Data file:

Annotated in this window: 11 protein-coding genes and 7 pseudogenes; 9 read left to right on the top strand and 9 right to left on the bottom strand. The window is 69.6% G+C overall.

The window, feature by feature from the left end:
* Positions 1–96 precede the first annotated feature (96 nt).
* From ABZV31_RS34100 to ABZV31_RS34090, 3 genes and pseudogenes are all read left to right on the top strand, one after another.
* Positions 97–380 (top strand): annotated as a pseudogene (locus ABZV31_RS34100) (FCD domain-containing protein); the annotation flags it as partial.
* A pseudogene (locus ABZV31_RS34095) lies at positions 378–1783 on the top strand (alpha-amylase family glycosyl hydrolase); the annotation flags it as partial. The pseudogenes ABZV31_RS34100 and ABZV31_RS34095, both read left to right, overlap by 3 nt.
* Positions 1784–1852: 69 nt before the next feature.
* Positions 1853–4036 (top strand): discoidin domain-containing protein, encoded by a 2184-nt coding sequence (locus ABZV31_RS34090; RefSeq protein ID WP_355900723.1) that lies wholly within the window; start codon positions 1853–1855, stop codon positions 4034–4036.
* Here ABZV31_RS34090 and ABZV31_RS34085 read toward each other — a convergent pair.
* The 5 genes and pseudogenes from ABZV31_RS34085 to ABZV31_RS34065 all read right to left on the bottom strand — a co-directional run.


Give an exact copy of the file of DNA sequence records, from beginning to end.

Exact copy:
Annotated in this window: 11 protein-coding genes and 7 pseudogenes; 9 read left to right on the top strand and 9 right to left on the bottom strand. The window is 69.6% G+C overall.

The window, feature by feature from the left end:
* Positions 1–96 precede the first annotated feature (96 nt).
* From ABZV31_RS34100 to ABZV31_RS34090, 3 genes and pseudogenes are all read left to right on the top strand, one after another.
* Positions 97–380 (top strand): annotated as a pseudogene (locus ABZV31_RS34100) (FCD domain-containing protein); the annotation flags it as partial.
* A pseudogene (locus ABZV31_RS34095) lies at positions 378–1783 on the top strand (alpha-amylase family glycosyl hydrolase); the annotation flags it as partial. The pseudogenes ABZV31_RS34100 and ABZV31_RS34095, both read left to right, overlap by 3 nt.
* Positions 1784–1852: 69 nt before the next feature.
* Positions 1853–4036 (top strand): discoidin domain-containing protein, encoded by a 2184-nt coding sequence (locus ABZV31_RS34090; RefSeq protein ID WP_355900723.1) that lies wholly within the window; start codon positions 1853–1855, stop codon positions 4034–4036.
* Here ABZV31_RS34090 and ABZV31_RS34085 read toward each other — a convergent pair.
* The 5 genes and pseudogenes from ABZV31_RS34085 to ABZV31_RS34065 all read right to left on the bottom strand — a co-directional run.